How do we know? (2)

cyberspittle (519754) | about 4 months ago | (#46677985)

How do we know that there was a 50/50 distribution of matter and antimatter? Perhaps antimatter is rare, or more common in the anti universe in a parallel dimension?

Because ... (1)

PPH (736903) | about 4 months ago | (#46678053)

... Bacon [gkworld.com] is made out of matter. Had the universe evolved without bacon, we wouldn't be here to discuss the issue.

matter, anti-matter or anti-anti-matter (0)

Anonymous Coward | about 4 months ago | (#46678121)

if it was the other way around, we would call anti-matter, matter and matter, anti-matter. in the words of hornsby, that's just the way it is.

left-handed and right-handed knots (1)

lkcl (517947) | about 4 months ago | (#46678131)

in the studies that i've been doing for the past four months the best explanation i've encountered is one where particles are actually photons obeying maxwell's equations *to the absolute* letter, on some form of circular (or knotted, or hubius helical) path, where the epicentre creates a synchtronic electro-magnetic field that it in symbiotic support of the epicentre. there is actually a lot of research recently into optics which shows that it *is* actually possible to create phased laser beams that will literally bend in a semi-circle.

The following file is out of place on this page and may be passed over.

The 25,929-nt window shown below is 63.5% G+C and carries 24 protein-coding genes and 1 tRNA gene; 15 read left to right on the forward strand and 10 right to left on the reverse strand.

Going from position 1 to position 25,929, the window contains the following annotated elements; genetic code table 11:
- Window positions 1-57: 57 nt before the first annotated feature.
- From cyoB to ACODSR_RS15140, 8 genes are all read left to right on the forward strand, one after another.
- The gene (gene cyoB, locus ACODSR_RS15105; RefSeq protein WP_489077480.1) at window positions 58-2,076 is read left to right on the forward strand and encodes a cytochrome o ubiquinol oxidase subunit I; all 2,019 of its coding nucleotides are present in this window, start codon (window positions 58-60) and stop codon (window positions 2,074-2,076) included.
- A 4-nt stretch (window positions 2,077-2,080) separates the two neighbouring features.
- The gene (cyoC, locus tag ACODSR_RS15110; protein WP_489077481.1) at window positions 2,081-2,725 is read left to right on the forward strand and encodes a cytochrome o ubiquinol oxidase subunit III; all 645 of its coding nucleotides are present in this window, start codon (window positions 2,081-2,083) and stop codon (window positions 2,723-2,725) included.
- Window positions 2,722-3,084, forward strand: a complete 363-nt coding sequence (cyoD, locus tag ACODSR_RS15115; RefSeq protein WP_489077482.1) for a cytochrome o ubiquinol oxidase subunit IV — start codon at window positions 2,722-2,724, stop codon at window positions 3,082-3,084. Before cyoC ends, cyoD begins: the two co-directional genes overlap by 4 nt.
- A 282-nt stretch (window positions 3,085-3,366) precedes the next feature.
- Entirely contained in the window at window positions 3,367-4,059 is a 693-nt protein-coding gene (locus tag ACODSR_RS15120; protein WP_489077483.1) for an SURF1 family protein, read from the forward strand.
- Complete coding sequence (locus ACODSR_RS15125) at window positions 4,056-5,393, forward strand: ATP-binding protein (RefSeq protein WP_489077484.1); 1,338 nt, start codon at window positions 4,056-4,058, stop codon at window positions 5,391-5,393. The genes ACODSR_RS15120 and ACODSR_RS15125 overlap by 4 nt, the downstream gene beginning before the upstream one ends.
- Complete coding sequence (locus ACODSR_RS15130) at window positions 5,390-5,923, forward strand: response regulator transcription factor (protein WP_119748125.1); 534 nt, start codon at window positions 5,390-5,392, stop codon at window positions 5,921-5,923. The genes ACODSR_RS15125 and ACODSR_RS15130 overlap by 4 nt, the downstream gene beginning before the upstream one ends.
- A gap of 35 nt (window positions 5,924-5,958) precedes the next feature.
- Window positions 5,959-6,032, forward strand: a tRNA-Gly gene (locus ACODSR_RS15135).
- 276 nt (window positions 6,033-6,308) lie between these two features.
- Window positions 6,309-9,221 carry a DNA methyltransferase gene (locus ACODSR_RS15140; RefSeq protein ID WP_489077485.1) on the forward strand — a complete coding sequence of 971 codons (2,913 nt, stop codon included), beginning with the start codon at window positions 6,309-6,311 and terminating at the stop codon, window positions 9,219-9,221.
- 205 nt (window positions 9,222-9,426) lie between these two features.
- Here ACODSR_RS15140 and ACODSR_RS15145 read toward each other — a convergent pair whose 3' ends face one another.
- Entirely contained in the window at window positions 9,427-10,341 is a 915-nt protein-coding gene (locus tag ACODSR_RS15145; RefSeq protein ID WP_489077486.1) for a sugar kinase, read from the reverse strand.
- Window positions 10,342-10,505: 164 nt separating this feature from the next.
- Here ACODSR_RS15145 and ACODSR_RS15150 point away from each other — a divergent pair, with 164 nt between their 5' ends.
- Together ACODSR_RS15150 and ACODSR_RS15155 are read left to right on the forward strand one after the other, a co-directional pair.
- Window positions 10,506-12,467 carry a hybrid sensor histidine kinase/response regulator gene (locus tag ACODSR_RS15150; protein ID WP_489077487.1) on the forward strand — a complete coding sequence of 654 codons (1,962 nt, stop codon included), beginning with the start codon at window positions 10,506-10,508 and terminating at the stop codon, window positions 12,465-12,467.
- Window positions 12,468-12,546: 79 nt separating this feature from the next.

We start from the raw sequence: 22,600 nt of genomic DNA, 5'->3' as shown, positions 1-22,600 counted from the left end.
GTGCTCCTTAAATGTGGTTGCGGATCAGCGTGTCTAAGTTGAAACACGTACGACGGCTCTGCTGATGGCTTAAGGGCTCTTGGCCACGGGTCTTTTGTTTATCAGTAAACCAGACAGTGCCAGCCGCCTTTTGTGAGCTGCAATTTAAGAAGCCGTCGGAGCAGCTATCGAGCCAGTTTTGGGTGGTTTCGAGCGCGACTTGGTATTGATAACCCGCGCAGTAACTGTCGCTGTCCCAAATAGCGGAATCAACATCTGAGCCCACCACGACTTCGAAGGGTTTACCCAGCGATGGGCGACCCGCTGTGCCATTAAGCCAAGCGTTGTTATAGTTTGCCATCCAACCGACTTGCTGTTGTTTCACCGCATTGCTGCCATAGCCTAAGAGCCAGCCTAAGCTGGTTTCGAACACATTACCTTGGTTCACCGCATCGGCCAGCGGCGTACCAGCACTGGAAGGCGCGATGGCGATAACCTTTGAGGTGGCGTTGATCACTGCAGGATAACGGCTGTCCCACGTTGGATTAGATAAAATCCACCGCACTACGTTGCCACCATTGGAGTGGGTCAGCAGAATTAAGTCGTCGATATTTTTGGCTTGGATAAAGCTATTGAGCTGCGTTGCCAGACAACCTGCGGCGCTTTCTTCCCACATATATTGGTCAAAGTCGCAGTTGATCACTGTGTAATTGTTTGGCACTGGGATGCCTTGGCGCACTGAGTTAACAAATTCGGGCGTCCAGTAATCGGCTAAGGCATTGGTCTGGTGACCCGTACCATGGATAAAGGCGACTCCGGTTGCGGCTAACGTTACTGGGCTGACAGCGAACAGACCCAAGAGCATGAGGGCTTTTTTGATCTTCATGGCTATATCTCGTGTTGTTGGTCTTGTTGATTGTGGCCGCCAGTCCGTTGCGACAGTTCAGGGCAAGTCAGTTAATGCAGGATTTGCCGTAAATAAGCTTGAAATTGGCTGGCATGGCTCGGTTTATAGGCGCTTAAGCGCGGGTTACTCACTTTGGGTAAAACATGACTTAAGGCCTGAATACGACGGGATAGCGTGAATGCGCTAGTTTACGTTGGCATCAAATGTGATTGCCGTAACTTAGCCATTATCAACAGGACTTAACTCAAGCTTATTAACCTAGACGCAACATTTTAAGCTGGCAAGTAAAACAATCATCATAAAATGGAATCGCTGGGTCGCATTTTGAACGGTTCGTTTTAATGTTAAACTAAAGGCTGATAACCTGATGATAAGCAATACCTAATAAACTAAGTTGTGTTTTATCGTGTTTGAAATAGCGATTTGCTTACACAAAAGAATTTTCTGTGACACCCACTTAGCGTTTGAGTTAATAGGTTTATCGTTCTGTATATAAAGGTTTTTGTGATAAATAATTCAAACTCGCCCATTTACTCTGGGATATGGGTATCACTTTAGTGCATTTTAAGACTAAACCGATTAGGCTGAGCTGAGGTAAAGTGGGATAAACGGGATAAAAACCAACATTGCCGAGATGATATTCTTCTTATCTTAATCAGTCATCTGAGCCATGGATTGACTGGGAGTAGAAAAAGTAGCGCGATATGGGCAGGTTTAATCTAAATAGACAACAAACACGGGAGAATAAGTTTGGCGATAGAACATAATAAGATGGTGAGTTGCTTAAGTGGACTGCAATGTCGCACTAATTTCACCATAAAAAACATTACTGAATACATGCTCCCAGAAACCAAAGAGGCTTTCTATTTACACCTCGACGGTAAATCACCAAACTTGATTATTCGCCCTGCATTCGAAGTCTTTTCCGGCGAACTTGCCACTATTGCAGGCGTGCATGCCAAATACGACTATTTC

with that description in mind, the definition of a "particle" is therefore that the phase of the photon at the centre rotates in one direction.... and that for an anti-particle it rotates in the opposite direction. the string theorists / knot physics people have this down as "the knot being tied left-handed or right-handed".

it's really that simple... but it requires a bit of explanation otherwise it makes no sense. why did the universe choose one in priority over the other? who knows: who cares. the choice has been made.

Obligatory Slashdot Quote (0)

Anonymous Coward | about 4 months ago | (#46678187)

At the very bottom of this page, I find...

The two most common things in the Universe are hydrogen and stupidity. -- Harlan Ellison